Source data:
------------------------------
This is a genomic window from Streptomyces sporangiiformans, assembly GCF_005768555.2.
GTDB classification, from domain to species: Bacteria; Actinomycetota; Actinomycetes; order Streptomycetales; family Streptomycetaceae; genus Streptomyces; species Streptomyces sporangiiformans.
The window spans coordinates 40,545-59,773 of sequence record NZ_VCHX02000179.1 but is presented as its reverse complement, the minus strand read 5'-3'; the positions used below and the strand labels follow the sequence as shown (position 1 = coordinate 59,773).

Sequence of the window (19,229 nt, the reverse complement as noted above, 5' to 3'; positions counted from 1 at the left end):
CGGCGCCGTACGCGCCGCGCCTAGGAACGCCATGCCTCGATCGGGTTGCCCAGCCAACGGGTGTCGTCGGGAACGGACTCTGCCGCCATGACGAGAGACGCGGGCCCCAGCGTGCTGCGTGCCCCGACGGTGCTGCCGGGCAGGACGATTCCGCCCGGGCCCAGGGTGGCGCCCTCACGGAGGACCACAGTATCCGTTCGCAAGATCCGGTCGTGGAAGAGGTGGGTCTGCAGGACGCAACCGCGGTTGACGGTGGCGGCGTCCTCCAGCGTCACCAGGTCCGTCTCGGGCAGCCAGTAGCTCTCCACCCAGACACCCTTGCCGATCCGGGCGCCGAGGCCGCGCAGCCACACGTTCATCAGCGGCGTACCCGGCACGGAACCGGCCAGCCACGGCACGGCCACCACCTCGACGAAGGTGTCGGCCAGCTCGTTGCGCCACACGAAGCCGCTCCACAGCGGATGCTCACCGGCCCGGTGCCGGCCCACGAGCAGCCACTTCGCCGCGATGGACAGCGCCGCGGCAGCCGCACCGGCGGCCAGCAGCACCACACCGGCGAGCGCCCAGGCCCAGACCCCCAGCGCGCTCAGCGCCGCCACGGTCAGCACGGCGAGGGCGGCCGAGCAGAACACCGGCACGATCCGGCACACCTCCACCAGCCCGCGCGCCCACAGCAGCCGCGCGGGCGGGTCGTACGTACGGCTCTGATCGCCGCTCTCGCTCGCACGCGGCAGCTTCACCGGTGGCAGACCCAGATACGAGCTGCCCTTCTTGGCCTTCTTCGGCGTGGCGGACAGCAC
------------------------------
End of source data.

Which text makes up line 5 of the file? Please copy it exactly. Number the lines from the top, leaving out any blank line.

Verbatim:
CGGCGCCGTACGCGCCGCGCCTAGGAACGCCATGCCTCGATCGGGTTGCCCAGCCAACGGGTGTCGTCGGGAACGGACTCTGCCGCCATGACGAGAGACGCGGGCCCCAGCGTGCTGCGTGCCCCGACGGTGCTGCCGGGCAGGACGATTCCGCCCGGGCCCAGGGTGGCGCCCTCACGGAGGACCACAGTATCCGTTCGCAAGATCCGGTCGTGGAAGAGGTGGGTCTGCAGGACGCAACCGCGGTTGACGGTGGCGGCGTCCTCCAGCGTCACCAGGTCCGTCTCGGGCAGCCAGTAGCTCTCCACCCAGACACCCTTGCCGATCCGGGCGCCGAGGCCGCGCAGCCACACGTTCATCAGCGGCGTACCCGGCACGGAACCGGCCAGCCACGGCACGGCCACCACCTCGACGAAGGTGTCGGCCAGCTCGTTGCGCCACACGAAGCCGCTCCACAGCGGATGCTCACCGGCCCGGTGCCGGCCCACGAGCAGCCACTTCGCCGCGATGGACAGCGCCGCGGCAGCCGCACCGGCGGCCAGCAGCACCACACCGGCGAGCGCCCAGGCCCAGACCCCCAGCGCGCTCAGCGCCGCCACGGTCAGCACGGCGAGGGCGGCCGAGCAGAACACCGGCACGATCCGGCACACCTCCACCAGCCCGCGCGCCCACAGCAGCCGCGCGGGCGGGTCGTACGTACGGCTCTGATCGCCGCTCTCGCTCGCACGCGGCAGCTTCACCGGTGGCAGACCCAGATACGAGCTGCCCTTCTTGGCCTTCTTCGGCGTGGCGGACAGCAC